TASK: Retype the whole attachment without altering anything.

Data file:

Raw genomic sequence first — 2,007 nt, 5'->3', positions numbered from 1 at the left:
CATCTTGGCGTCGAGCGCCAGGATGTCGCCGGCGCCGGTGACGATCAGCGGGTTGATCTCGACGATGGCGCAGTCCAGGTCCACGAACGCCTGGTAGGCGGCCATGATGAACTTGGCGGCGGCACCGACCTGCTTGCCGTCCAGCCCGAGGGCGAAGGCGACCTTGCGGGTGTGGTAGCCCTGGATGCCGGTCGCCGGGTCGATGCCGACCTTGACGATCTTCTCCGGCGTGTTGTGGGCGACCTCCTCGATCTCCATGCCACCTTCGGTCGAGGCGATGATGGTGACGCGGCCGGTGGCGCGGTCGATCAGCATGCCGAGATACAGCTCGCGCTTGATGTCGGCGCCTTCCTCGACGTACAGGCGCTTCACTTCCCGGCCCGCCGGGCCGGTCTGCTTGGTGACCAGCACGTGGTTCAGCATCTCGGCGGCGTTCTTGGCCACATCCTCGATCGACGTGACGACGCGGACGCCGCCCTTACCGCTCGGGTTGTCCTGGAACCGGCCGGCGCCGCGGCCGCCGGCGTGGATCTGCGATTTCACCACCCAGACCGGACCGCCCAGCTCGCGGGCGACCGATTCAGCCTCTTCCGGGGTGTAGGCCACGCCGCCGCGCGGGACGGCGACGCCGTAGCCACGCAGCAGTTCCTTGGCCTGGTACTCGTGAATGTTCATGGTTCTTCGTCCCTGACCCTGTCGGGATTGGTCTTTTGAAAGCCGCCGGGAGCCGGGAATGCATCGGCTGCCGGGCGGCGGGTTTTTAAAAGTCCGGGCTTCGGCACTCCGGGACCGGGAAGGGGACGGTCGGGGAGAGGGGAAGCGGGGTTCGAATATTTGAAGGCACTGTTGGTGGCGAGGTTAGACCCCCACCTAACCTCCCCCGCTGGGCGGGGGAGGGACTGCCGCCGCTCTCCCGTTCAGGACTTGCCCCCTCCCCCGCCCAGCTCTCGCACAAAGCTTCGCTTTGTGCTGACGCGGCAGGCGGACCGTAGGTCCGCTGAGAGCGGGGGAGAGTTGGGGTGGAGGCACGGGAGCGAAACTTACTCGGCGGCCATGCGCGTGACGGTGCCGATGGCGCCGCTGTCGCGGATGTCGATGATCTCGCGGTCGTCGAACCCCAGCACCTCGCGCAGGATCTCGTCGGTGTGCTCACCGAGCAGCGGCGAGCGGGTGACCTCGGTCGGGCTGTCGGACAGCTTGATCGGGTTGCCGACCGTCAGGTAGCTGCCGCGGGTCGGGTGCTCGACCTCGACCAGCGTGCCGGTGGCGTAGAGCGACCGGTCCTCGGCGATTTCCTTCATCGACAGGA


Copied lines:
Raw genomic sequence first — 2,007 nt, 5'->3', positions numbered from 1 at the left:
CATCTTGGCGTCGAGCGCCAGGATGTCGCCGGCGCCGGTGACGATCAGCGGGTTGATCTCGACGATGGCGCAGTCCAGGTCCACGAACGCCTGGTAGGCGGCCATGATGAACTTGGCGGCGGCACCGACCTGCTTGCCGTCCAGCCCGAGGGCGAAGGCGACCTTGCGGGTGTGGTAGCCCTGGATGCCGGTCGCCGGGTCGATGCCGACCTTGACGATCTTCTCCGGCGTGTTGTGGGCGACCTCCTCGATCTCCATGCCACCTTCGGTCGAGGCGATGATGGTGACGCGGCCGGTGGCGCGGTCGATCAGCATGCCGAGATACAGCTCGCGCTTGATGTCGGCGCCTTCCTCGACGTACAGGCGCTTCACTTCCCGGCCCGCCGGGCCGGTCTGCTTGGTGACCAGCACGTGGTTCAGCATCTCGGCGGCGTTCTTGGCCACATCCTCGATCGACGTGACGACGCGGACGCCGCCCTTACCGCTCGGGTTGTCCTGGAACCGGCCGGCGCCGCGGCCGCCGGCGTGGATCTGCGATTTCACCACCCAGACCGGACCGCCCAGCTCGCGGGCGACCGATTCAGCCTCTTCCGGGGTGTAGGCCACGCCGCCGCGCGGGACGGCGACGCCGTAGCCACGCAGCAGTTCCTTGGCCTGGTACTCGTGAATGTTCATGGTTCTTCGTCCCTGACCCTGTCGGGATTGGTCTTTTGAAAGCCGCCGGGAGCCGGGAATGCATCGGCTGCCGGGCGGCGGGTTTTTAAAAGTCCGGGCTTCGGCACTCCGGGACCGGGAAGGGGACGGTCGGGGAGAGGGGAAGCGGGGTTCGAATATTTGAAGGCACTGTTGGTGGCGAGGTTAGACCCCCACCTAACCTCCCCCGCTGGGCGGGGGAGGGACTGCCGCCGCTCTCCCGTTCAGGACTTGCCCCCTCCCCCGCCCAGCTCTCGCACAAAGCTTCGCTTTGTGCTGACGCGGCAGGCGGACCGTAGGTCCGCTGAGAGCGGGGGAGAGTTGGGGTGGAGGCACGGGAGCGAAACTTACTCGGCGGCCATGCGCGTGACGGTGCCGATGGCGCCGCTGTCGCGGATGTCGATGATCTCGCGGTCGTCGAACCCCAGCACCTCGCGCAGGATCTCGTCGGTGTGCTCACCGAGCAGCGGCGAGCGGGTGACCTCGGTCGGGCTGTCGGACAGCTTGATCGGGTTGCCGACCGTCAGGTAGCTGCCGCGGGTCGGGTGCTCGACCTCGACCAGCGTGCCGGTGGCGTAGAGCGACCGGTCCTCGGCGATTTCCTTCATCGACAGGA